OT(ish) VENT: I hate living here but the CFS has me trapped!

Discussion in 'Fibromyalgia Main Forum' started by KelB, Dec 2, 2005.

  1. KelB

    KelB New Member

    Please excuse the long vent, but I can't think of anyone I can call up and I'm really upset.

    It's the middle of the afternoon where I live - broad daylight. I looked out of my kitchen window 30 minutes ago and watched three teenage girls trying to break into a house opposite me.

    I tried to stay out of it long enought to remember descriptions for the police (yeah, with the brainfog - good thinking *hollow laughter*). The youngest/smallest was sent into the back garden. She peered through the garden doors, knocked, and when there was no answer she tried the doorhandle. Thankfully the door was locked.

    At that point, she lost her nerve and left the garden. I thought I'd seen it all, but you won't believe what she did next; she dropped her trousers and relieved herself! I just couldn't believe my eyes.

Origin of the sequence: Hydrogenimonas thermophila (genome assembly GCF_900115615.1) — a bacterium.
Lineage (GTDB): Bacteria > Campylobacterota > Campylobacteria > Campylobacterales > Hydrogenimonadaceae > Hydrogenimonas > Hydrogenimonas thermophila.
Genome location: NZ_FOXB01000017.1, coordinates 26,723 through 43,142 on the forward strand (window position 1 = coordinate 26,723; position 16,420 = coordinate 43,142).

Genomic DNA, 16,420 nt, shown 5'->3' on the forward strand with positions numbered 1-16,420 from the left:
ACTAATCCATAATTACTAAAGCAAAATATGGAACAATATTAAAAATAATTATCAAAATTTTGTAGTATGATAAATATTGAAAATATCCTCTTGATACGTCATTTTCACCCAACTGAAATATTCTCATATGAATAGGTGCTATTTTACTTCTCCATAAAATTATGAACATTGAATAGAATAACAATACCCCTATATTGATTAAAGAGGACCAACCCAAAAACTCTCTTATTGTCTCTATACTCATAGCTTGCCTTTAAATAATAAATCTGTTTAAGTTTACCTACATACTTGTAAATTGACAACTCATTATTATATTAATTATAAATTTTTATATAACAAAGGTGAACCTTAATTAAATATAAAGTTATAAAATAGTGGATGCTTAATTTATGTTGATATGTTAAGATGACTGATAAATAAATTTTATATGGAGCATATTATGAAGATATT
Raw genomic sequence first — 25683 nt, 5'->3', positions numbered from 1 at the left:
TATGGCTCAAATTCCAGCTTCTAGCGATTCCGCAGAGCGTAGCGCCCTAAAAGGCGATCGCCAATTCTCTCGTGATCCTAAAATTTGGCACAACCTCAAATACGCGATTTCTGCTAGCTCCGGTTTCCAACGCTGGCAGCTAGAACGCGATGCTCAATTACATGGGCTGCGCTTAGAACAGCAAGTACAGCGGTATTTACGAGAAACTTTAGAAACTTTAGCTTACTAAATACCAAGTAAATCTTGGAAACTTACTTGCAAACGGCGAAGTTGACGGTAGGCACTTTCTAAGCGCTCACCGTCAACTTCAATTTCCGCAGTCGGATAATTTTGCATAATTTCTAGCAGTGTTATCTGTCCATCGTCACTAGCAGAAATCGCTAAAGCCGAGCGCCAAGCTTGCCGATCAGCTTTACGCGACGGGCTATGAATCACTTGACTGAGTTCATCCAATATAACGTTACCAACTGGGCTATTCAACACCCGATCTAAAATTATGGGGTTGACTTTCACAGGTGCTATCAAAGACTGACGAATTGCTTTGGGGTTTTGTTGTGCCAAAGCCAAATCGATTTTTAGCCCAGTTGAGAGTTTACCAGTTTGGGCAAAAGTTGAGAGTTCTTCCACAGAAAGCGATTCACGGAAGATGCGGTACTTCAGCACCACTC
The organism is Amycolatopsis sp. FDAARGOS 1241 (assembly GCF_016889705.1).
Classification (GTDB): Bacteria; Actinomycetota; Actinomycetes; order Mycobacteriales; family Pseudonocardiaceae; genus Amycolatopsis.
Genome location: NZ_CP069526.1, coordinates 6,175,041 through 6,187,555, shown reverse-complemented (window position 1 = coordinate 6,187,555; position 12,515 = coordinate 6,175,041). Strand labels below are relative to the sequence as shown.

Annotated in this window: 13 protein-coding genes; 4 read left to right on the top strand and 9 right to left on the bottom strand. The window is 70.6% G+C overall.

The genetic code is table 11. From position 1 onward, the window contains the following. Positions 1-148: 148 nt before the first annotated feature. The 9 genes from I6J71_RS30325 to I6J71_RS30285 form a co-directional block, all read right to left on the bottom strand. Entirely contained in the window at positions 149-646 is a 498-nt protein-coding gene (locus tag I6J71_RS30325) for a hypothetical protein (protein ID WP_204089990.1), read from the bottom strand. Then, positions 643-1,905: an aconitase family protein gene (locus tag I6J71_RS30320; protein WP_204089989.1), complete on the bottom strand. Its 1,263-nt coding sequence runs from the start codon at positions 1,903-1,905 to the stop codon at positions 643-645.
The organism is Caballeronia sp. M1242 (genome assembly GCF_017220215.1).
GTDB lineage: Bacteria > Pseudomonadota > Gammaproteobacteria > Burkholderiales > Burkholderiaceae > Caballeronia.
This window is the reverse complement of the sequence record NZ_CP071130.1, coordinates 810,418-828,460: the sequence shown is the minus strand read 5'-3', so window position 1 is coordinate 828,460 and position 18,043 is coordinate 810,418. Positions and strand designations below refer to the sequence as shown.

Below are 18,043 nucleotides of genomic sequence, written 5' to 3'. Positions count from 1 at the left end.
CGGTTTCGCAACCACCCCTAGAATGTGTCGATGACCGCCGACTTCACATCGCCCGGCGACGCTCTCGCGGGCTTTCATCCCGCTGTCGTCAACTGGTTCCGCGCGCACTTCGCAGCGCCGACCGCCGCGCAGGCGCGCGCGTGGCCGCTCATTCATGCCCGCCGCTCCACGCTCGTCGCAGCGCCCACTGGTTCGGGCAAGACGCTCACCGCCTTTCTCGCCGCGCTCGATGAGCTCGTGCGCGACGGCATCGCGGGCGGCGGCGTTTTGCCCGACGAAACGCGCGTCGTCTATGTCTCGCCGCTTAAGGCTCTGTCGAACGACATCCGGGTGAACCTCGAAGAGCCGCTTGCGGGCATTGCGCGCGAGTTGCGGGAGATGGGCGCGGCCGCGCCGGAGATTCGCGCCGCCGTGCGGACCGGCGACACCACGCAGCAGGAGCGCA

At that point, I just opened the window and screamed at them. I don't remember anything I yelled apart from "You're SO COMMON!". Pretty lame huh?

    Anyway, they've gone now, but I guess they'll be back to get some sort of revenge once it gets dark. I already have two air gun bullet holes in my front door from some nutter who went on a rampage last year.

    I hate it here. I hate living here. Most of the people in my road are ordinary, decent people who can't afford to live anywhere else, but the thieving SCUM we have to put up with!

    I'd love to move, but I already live in the cheapest area of my town. In order to get a place elsewhere I'd need another mortgage. And in order to have a mortgage I need life assurance. And I can't get life assurance because I HAVE SODDING CFS AND INSURANCE COMPANIES WON'T TOUCH ME!!! Because CFS is potentially disabling and might mean that I have to take months at a time off sick.

    But try to get money out of an insurance company for LTD because the CFS is making it impossible to work.... Oh no, sorry dear, CFS isn't actually disabling.

  2. tansy

    tansy New Member

    frustrations. I moved from the outskirts of a village to a city already known as tough and rough. The area I live in used to be quieter and more tolerant, but over the years that's changed too. Here the binge drinking, violence and rampages came to a head earlier than in much of the UK, and there's plenty of crime too.